- Earned Premium
That portion of the premium for which policy protection has already been given. For example, if you buy a one year Health policy for a premium of $1,200 and the insurer cancels you exactly six months later, they are entitled to keep $600 (the earned premium), but they must also refund you $600, which is called the “unearned” premium. If they covered you for the entire year, all the premium would be earned. This concept also applies to P&C insurance, but not to Life insurance, where all premiums are considered to be fully “earned” upon payment.
- Earnest Money Deposit
A deposit made by the potential home buyer to show that he or she is serious about buying the house.
A right of way giving persons other than the owner access to or over a property.
- Easement Appurtenant
An easement that passes with the land on conveyance.
- Easement by Implication
An easement that arises when the parties’ actions imply that they intend to create an easement.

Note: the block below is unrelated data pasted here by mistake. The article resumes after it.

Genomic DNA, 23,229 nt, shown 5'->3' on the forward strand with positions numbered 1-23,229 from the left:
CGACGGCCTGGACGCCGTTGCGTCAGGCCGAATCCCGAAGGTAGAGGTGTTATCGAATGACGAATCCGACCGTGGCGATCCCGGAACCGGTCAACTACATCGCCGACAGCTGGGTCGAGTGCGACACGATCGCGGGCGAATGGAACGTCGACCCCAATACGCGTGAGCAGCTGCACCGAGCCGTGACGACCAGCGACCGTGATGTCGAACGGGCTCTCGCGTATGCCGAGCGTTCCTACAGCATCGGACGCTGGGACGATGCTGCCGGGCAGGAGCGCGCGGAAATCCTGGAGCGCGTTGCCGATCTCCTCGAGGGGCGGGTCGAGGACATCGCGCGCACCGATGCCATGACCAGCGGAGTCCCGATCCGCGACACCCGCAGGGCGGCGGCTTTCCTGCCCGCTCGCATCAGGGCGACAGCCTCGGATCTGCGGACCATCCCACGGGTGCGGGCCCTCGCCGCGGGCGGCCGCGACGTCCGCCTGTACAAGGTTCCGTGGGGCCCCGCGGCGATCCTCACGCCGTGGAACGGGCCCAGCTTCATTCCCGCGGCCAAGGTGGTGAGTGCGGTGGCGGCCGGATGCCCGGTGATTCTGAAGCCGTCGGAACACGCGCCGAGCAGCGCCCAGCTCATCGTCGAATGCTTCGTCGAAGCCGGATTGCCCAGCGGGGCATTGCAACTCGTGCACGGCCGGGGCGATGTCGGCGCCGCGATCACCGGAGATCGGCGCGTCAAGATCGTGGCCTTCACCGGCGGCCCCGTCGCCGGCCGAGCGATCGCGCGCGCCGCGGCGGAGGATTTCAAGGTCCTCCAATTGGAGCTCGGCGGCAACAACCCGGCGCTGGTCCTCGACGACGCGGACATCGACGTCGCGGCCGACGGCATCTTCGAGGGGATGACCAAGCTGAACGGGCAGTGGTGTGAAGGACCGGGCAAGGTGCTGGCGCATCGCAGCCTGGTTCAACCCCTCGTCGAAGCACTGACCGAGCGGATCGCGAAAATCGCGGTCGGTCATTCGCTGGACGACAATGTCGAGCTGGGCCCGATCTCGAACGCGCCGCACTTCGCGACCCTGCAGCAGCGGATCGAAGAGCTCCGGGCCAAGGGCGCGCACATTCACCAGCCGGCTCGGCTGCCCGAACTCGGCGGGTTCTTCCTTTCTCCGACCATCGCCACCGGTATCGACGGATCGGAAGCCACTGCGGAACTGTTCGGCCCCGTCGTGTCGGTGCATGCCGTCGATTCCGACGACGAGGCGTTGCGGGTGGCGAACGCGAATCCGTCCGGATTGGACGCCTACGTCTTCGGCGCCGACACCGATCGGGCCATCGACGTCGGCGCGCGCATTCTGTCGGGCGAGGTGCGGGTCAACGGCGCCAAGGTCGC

- Easement by Necessity
An easement allowed by law as necessary for the full enjoyment of a parcel of real estate; for example, a right of ingress and egress over a grantor’s land.
- Easement by Prescription
An easement acquired by continuous, open, uninterrupted, exclusive, and adverse use of the property for a certain number of years, which varies from state to state.
- Easement in Gross
An easement that is not created for the benefit of any land owned by the owner of the easement but that attaches personally to the easement owner; for example, a utility easement.
- Economic Life
The period of time during which a structure may reasonably be expected to perform the functions for which it was designed or intended.
- Economic Obsolescence
See external obsolescence.